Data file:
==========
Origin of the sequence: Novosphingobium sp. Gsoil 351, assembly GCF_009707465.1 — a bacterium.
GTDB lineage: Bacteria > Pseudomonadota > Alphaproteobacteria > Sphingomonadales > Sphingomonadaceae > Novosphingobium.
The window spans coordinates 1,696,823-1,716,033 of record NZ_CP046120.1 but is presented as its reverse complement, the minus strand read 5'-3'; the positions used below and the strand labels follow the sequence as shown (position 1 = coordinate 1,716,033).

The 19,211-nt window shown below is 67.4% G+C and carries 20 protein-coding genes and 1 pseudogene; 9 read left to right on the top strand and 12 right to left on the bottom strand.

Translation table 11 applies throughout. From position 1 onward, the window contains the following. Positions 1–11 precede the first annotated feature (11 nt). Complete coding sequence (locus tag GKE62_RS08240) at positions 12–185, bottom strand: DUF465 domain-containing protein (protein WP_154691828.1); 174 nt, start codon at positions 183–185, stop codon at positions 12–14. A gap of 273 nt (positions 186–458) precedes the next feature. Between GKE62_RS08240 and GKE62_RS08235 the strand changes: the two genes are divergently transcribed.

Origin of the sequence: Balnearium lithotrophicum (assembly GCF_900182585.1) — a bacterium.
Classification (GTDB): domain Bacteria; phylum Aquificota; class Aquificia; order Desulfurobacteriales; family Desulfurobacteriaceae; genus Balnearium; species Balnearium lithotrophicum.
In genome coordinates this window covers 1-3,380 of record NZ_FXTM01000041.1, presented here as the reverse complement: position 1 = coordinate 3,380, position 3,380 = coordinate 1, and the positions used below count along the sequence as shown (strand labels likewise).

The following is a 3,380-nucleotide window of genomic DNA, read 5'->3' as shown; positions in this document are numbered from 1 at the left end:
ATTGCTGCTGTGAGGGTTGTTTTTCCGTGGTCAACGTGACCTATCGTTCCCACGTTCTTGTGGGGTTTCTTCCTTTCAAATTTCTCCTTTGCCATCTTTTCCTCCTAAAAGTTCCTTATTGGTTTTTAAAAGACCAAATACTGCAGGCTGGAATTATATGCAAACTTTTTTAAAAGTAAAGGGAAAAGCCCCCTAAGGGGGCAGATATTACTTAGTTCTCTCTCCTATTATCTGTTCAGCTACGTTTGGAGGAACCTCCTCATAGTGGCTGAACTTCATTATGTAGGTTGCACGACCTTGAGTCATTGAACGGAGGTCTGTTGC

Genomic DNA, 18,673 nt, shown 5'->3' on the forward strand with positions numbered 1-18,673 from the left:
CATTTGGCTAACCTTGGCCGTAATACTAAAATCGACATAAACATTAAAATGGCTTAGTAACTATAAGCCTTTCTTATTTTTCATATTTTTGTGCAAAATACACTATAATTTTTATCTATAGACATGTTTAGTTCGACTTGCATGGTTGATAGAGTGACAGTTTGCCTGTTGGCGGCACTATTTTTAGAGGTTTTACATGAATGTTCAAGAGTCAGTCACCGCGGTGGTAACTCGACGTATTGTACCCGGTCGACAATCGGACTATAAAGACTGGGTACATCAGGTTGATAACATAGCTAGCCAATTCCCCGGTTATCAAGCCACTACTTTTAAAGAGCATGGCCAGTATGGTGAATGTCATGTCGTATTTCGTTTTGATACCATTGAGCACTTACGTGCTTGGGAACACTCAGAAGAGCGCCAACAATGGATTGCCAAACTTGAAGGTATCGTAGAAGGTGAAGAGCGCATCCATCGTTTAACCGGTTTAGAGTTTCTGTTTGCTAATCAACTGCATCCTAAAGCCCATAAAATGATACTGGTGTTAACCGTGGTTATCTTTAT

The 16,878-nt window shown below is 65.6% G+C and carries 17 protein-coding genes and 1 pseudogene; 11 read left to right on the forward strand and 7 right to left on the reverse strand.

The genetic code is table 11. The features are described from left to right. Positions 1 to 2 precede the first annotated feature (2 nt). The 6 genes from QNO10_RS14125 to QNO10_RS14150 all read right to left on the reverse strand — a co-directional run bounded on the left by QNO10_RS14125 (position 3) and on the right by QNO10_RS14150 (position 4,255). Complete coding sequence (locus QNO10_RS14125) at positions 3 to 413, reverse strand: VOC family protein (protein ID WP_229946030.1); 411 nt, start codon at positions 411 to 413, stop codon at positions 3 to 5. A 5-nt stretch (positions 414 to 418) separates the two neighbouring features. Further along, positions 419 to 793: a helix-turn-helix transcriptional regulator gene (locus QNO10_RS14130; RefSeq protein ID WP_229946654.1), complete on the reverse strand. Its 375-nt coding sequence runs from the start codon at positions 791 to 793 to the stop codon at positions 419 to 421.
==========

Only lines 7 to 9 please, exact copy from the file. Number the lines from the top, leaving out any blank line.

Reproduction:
Classification (GTDB): domain Bacteria; phylum Aquificota; class Aquificia; order Desulfurobacteriales; family Desulfurobacteriaceae; genus Balnearium; species Balnearium lithotrophicum.
In genome coordinates this window covers 1-3,380 of record NZ_FXTM01000041.1, presented here as the reverse complement: position 1 = coordinate 3,380, position 3,380 = coordinate 1, and the positions used below count along the sequence as shown (strand labels likewise).

The following is a 3,380-nucleotide window of genomic DNA, read 5'->3' as shown; positions in this document are numbered from 1 at the left end: